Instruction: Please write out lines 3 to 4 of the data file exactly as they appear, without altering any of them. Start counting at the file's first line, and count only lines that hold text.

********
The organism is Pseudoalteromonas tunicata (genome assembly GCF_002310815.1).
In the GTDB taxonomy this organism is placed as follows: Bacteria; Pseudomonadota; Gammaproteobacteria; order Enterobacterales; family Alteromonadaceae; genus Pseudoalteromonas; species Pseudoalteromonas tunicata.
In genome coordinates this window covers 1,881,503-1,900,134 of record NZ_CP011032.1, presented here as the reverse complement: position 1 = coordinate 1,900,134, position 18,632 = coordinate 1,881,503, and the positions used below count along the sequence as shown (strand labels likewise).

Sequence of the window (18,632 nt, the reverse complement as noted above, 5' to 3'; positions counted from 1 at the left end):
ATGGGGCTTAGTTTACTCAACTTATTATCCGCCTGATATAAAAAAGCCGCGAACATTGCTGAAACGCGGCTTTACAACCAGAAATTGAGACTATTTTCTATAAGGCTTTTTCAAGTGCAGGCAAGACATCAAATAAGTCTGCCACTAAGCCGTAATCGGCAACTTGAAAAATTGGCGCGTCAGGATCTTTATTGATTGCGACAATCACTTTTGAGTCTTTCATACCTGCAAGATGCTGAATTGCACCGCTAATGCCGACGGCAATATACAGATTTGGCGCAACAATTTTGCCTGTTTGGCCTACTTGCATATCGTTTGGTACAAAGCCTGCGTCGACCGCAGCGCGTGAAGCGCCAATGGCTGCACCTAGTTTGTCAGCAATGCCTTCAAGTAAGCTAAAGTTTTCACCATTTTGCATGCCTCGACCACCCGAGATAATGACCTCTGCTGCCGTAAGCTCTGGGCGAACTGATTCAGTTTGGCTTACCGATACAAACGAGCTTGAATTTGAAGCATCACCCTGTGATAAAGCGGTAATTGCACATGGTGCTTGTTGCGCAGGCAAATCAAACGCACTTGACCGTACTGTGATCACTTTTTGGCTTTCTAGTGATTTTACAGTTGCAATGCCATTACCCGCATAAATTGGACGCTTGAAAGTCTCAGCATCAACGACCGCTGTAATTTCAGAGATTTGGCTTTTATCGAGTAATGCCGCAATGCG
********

In genome coordinates this window covers 1,881,503-1,900,134 of record NZ_CP011032.1, presented here as the reverse complement: position 1 = coordinate 1,900,134, position 18,632 = coordinate 1,881,503, and the positions used below count along the sequence as shown (strand labels likewise).

Sequence of the window (18,632 nt, the reverse complement as noted above, 5' to 3'; positions counted from 1 at the left end):